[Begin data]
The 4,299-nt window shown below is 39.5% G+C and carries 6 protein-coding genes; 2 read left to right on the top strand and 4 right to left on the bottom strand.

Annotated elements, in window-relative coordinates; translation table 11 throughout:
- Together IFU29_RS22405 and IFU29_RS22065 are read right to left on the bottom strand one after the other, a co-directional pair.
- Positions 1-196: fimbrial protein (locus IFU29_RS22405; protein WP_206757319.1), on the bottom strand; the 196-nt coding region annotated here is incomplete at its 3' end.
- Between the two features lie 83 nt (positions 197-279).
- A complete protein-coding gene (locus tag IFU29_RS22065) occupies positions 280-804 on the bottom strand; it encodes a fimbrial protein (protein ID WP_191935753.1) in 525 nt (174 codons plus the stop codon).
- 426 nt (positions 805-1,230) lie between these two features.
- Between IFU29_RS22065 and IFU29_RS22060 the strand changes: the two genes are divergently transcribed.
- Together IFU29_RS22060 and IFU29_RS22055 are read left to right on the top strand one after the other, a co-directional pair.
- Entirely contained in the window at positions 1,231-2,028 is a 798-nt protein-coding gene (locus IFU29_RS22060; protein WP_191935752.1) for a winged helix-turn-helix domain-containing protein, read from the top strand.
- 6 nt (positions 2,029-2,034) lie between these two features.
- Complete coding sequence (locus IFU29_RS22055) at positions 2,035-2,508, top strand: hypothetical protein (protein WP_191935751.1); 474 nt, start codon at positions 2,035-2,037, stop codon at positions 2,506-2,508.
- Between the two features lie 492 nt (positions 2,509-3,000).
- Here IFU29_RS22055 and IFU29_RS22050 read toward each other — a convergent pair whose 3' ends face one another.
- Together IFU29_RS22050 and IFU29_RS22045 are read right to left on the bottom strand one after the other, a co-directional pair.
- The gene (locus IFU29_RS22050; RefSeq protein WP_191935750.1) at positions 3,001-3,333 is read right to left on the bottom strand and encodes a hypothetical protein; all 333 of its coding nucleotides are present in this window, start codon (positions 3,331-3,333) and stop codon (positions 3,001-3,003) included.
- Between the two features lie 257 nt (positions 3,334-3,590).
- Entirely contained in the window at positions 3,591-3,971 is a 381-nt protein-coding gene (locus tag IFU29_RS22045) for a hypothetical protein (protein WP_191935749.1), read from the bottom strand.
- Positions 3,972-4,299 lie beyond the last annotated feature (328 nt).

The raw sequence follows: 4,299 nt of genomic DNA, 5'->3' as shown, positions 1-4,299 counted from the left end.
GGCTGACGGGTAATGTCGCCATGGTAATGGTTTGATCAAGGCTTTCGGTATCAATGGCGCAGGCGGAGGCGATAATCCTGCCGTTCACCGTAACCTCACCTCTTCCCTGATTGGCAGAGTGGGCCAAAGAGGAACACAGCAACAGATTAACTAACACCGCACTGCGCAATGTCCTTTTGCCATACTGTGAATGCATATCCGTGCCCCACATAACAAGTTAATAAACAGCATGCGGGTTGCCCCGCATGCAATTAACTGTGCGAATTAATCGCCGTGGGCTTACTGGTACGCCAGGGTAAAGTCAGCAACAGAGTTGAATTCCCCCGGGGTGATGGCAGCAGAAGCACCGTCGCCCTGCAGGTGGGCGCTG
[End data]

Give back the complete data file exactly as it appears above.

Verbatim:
The 4,299-nt window shown below is 39.5% G+C and carries 6 protein-coding genes; 2 read left to right on the top strand and 4 right to left on the bottom strand.

Annotated elements, in window-relative coordinates; translation table 11 throughout:
- Together IFU29_RS22405 and IFU29_RS22065 are read right to left on the bottom strand one after the other, a co-directional pair.
- Positions 1-196: fimbrial protein (locus IFU29_RS22405; protein WP_206757319.1), on the bottom strand; the 196-nt coding region annotated here is incomplete at its 3' end.
- Between the two features lie 83 nt (positions 197-279).
- A complete protein-coding gene (locus tag IFU29_RS22065) occupies positions 280-804 on the bottom strand; it encodes a fimbrial protein (protein ID WP_191935753.1) in 525 nt (174 codons plus the stop codon).
- 426 nt (positions 805-1,230) lie between these two features.
- Between IFU29_RS22065 and IFU29_RS22060 the strand changes: the two genes are divergently transcribed.
- Together IFU29_RS22060 and IFU29_RS22055 are read left to right on the top strand one after the other, a co-directional pair.
- Entirely contained in the window at positions 1,231-2,028 is a 798-nt protein-coding gene (locus IFU29_RS22060; protein WP_191935752.1) for a winged helix-turn-helix domain-containing protein, read from the top strand.
- 6 nt (positions 2,029-2,034) lie between these two features.
- Complete coding sequence (locus IFU29_RS22055) at positions 2,035-2,508, top strand: hypothetical protein (protein WP_191935751.1); 474 nt, start codon at positions 2,035-2,037, stop codon at positions 2,506-2,508.
- Between the two features lie 492 nt (positions 2,509-3,000).
- Here IFU29_RS22055 and IFU29_RS22050 read toward each other — a convergent pair whose 3' ends face one another.
- Together IFU29_RS22050 and IFU29_RS22045 are read right to left on the bottom strand one after the other, a co-directional pair.
- The gene (locus IFU29_RS22050; RefSeq protein WP_191935750.1) at positions 3,001-3,333 is read right to left on the bottom strand and encodes a hypothetical protein; all 333 of its coding nucleotides are present in this window, start codon (positions 3,331-3,333) and stop codon (positions 3,001-3,003) included.
- Between the two features lie 257 nt (positions 3,334-3,590).
- Entirely contained in the window at positions 3,591-3,971 is a 381-nt protein-coding gene (locus tag IFU29_RS22045) for a hypothetical protein (protein WP_191935749.1), read from the bottom strand.
- Positions 3,972-4,299 lie beyond the last annotated feature (328 nt).

The raw sequence follows: 4,299 nt of genomic DNA, 5'->3' as shown, positions 1-4,299 counted from the left end.
GGCTGACGGGTAATGTCGCCATGGTAATGGTTTGATCAAGGCTTTCGGTATCAATGGCGCAGGCGGAGGCGATAATCCTGCCGTTCACCGTAACCTCACCTCTTCCCTGATTGGCAGAGTGGGCCAAAGAGGAACACAGCAACAGATTAACTAACACCGCACTGCGCAATGTCCTTTTGCCATACTGTGAATGCATATCCGTGCCCCACATAACAAGTTAATAAACAGCATGCGGGTTGCCCCGCATGCAATTAACTGTGCGAATTAATCGCCGTGGGCTTACTGGTACGCCAGGGTAAAGTCAGCAACAGAGTTGAATTCCCCCGGGGTGATGGCAGCAGAAGCACCGTCGCCCTGCAGGTGGGCGCTG